Slippery Slope Fallacy

🧠 Psych - 107 / 200

Hello.

How’s it going? There is an experimental poll at the end. Do vote!

Today, let’s learn about the Slippery Slope Fallacy.

What is it?

Allowing a small event to occur will lead to multiple significant events that will prove their (negative) claim.

Examples -

“If we provide free healthcare then where does it stop? Soon people will be asking for free cars, free cell phones, free food, and free everything. The more people get free stuff, the less they will work which will eventually lead to economic ruin.” [1]

(Do check the reference. It has many great examples similar to the one above.)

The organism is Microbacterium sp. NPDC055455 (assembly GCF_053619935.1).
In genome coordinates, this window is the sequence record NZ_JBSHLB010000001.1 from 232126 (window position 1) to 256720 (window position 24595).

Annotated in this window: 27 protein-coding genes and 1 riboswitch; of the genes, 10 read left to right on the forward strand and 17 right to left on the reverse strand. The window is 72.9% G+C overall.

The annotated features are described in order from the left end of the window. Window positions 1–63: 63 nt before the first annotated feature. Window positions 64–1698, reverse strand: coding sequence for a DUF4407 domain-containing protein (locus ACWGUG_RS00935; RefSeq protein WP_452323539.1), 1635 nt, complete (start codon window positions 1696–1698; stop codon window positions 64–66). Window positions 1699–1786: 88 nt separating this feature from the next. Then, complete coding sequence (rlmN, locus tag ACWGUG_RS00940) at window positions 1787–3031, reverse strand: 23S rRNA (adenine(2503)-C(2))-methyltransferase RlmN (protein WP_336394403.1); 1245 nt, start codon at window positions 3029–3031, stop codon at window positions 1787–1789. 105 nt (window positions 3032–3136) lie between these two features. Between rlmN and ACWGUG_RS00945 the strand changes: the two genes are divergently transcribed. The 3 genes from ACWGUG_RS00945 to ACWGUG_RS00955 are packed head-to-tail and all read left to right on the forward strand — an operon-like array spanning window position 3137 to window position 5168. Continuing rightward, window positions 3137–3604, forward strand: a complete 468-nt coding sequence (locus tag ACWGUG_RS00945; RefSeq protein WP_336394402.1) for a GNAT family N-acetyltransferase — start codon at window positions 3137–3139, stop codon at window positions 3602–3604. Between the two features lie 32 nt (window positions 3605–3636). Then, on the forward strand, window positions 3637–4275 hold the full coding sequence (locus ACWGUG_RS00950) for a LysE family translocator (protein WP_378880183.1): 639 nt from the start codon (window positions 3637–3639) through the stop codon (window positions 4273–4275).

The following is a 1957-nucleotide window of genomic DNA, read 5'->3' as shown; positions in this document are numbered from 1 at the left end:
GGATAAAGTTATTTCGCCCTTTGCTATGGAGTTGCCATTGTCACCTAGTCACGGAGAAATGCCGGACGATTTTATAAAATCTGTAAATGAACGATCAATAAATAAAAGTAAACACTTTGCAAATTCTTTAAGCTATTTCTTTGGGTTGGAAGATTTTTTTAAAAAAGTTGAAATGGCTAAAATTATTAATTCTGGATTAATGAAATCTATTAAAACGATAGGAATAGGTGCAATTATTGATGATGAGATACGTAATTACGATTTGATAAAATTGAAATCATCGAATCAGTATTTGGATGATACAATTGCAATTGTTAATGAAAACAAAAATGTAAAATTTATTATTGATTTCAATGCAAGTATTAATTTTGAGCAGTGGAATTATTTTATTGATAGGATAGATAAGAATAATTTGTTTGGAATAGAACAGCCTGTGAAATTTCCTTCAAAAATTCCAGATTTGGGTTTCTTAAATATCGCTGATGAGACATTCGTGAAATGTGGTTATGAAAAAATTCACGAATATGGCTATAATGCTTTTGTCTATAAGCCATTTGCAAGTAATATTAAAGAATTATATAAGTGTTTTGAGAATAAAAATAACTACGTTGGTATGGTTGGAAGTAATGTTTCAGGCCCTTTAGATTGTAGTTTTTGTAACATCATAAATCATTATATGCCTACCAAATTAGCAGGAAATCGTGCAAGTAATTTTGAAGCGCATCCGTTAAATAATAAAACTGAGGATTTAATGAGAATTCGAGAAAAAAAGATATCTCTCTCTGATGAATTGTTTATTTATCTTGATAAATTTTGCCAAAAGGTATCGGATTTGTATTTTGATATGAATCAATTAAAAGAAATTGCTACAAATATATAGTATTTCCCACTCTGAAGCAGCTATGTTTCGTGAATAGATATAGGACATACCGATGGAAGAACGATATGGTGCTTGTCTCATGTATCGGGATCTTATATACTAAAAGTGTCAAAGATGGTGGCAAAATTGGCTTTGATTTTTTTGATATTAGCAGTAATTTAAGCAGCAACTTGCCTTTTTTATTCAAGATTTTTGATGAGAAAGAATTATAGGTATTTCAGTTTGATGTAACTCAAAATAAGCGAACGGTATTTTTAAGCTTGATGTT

Where does it occur?

Humans have a natural knack for visualizing lines of possibilities, but this talent can get in the way of our rational faculties.

We jump from inference to inference and might not slow down to ask if we are justified in making those inferences. [1]

Why do I need to know?

These are fallacies only in the sense that they pretend certain consequences will follow, when in reality the consequences merely may follow. [2]

Takeaways: -

Identifying instances of slippery slope argument in everyday life will help you make more effective decisions, promote self-awareness, and liberate you from constrained thinking habits. [1]

References & Studies: -

  1. https://www.developgoodhabits.com/slippery-slope/.

  2. https://simple.wikipedia.org/wiki/Slippery_slope


[Experiment]

Do you watch Youtube videos or listen to Podcasts more?


Learn psychology through emojis & support this free work. Check out my ebook!

Looking for previous issues? Take a look at the Archives.